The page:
With demand for STEM-themed books for toddlers at an all-time high, this will undoubtedly prove popular with both ends of...

ROBOT SMASH!

The title sums it up: This mechanical man is a total wrecking machine.

Anything is fair game for the spherical hands that carry out this automaton’s single-minded mission—petunias, toilets, Brussels sprouts and (presumably included for adults) “All-talk radio.” At the culmination of his rampage, scores flash on the page, as in a video game. Solon’s designs are intentionally pixelated, so that nearly every shape has a zigzag contour, appropriate for his subject. The look lends energy and a sense of movement to the robot as he crashes his way against solid, changing background colors. He is accompanied by a spare—but bold and exclamatory—text. (Warning: Repeated readings may lead to an enthusiastic young listener’s first spoken or sight word being “SMASH!”) The protagonist’s life changes when he catches sight of a gigantic, purple robot destroying skyscrapers and automobiles. It is love at first sight for the twosome: Her thought bubble displays the proverbial baby carriage; his depicts a shared meal. Although the method that “Super-SMASHY girl robot” chooses to show affection gives new meaning to the term “crush,” the two appear to be made for each other. They definitely have a lot in common.

With demand for STEM-themed books for toddlers at an all-time high, this will undoubtedly prove popular with both ends of its intended audience. (Picture book. 2-5)

Pub Date: April 15, 2015

ISBN: 978-1-77147-067-4

Page Count: 32

Publisher: Owlkids Books

Review Posted Online: Jan. 20, 2015

Kirkus Reviews Issue: Feb. 1, 2015

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UMBRELLA

Momo longed to carry the blue umbrella and wear the bright red rubber boots she had been given on her third birthday. But day after day Indian summer continued. Momo tried to tell mother she needed to carry the umbrella to nursery school because the sunshine bothered her eyes. But Mother didn't let her use the umbrella then or when she said the wind bothered her. At last, though, rain fell on the city pavements and Momo carried her umbrella and wore her red boots to school. One feels the urgency of Momo's wish. The pictures are full of the city's moods and the child's joy in a rainy day.

Pub Date: March 1, 1958

ISBN: 978-0-14-050240-4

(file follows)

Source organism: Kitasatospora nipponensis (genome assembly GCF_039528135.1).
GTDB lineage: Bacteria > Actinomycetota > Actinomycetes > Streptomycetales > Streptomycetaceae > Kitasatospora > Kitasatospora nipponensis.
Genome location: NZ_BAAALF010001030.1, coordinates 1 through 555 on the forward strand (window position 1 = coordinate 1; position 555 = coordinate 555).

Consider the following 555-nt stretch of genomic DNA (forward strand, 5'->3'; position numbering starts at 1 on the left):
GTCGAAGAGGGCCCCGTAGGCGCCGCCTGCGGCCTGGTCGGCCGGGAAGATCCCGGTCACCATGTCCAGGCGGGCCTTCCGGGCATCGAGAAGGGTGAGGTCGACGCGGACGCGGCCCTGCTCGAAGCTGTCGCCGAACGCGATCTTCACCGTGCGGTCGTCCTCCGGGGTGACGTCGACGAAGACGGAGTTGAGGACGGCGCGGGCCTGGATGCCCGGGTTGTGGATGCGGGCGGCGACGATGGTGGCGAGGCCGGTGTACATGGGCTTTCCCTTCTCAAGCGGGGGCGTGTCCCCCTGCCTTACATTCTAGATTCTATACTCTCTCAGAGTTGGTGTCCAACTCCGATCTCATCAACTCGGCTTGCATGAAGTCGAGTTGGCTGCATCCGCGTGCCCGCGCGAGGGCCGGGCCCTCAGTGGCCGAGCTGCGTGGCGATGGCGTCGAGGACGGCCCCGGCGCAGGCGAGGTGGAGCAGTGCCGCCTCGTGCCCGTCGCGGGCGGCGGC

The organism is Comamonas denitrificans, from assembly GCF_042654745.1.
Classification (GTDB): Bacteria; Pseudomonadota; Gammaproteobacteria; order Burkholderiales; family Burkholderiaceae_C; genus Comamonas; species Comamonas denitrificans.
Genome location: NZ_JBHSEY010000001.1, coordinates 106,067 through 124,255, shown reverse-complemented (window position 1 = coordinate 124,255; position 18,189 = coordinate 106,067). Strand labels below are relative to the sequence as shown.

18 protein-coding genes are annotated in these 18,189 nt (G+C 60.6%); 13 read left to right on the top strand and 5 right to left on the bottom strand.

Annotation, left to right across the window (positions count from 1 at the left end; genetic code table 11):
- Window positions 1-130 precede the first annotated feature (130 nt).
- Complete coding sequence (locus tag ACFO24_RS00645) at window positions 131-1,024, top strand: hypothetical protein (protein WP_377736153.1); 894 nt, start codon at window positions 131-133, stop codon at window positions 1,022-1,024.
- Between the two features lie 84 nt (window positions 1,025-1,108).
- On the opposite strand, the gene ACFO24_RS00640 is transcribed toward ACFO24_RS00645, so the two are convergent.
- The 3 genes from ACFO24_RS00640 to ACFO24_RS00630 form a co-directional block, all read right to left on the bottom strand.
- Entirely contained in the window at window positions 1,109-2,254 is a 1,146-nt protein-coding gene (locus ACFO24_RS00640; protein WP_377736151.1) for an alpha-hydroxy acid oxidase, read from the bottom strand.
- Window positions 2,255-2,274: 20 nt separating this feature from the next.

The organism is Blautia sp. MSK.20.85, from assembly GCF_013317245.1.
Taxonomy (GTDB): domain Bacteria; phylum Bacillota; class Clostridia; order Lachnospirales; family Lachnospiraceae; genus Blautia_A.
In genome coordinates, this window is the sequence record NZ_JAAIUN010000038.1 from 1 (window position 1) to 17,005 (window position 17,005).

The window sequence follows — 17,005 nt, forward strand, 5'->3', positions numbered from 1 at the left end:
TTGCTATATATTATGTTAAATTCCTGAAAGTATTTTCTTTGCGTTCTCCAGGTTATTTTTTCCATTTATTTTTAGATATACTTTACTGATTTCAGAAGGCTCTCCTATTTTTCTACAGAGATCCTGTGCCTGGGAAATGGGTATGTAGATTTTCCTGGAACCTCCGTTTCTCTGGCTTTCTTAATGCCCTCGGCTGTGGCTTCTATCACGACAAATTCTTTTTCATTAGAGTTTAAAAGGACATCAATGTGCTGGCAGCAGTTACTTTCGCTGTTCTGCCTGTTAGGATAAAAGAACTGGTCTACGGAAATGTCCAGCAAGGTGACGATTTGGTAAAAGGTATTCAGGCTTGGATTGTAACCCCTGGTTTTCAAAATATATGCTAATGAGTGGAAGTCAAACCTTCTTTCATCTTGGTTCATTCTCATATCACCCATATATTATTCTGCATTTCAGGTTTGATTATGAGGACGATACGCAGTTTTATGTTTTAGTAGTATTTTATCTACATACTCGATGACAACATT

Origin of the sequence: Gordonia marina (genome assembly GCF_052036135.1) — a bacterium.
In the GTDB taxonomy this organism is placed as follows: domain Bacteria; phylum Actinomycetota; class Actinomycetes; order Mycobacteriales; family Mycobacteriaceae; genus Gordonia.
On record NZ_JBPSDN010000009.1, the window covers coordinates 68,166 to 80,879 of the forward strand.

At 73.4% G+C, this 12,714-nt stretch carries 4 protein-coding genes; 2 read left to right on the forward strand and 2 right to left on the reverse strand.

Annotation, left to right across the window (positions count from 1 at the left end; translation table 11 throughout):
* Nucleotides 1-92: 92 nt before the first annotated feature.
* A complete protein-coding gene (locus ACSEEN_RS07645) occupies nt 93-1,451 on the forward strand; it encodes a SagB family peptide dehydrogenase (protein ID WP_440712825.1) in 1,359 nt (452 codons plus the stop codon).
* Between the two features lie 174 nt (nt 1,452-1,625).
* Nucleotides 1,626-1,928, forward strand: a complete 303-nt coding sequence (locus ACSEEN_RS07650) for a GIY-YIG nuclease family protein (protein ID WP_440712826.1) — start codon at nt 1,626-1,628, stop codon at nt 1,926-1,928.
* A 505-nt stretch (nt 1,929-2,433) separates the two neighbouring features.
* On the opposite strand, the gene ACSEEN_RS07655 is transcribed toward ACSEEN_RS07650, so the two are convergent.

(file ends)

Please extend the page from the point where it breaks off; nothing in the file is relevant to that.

Page Count: 32

Publisher: Viking

Review Posted Online: Dec. 9, 2013

Kirkus Reviews Issue: March 1, 1958

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Though this celebration of community is joyful, there just is not much here.

ONE LOVE

A sugary poem, very loosely based on the familiar song, lacks focus.

Using only the refrain from the original (“One love, one heart, let’s get together and feel all right!”), the reggae great’s daughter Cedella Marley sees this song as her “happy song” and adapts it for children. However, the adaptation robs it of life. After the opening lines, readers familiar with the original song (or the tourism advertisement for Jamaica) will be humming along only to be stopped by the bland lines that follow: “One love, what the flower gives the bee.” and then “One love, what Mother Earth gives the tree.” Brantley-Newton’s sunny illustrations perfectly reflect the saccharine quality of the text. Starting at the beginning of the day, readers see a little girl first in bed, under a photograph of Bob Marley, the sun streaming into her room, a bird at the window. Each spread is completely redundant—when the text is about family love, the illustration actually shows little hearts floating from her parents to the little girl. An image of a diverse group getting ready to plant a community garden, walking on top of a river accompanies the words “One love, like the river runs to the sea.”

Though this celebration of community is joyful, there just is not much here. (afterword) (Picture book. 3-5)

Pub Date: Oct. 5, 2011

ISBN: 978-1-4521-0224-5

Page Count: 32

Publisher: Chronicle Books

Review Posted Online: April 5, 2011

Kirkus Reviews Issue: Sept. 15, 2011

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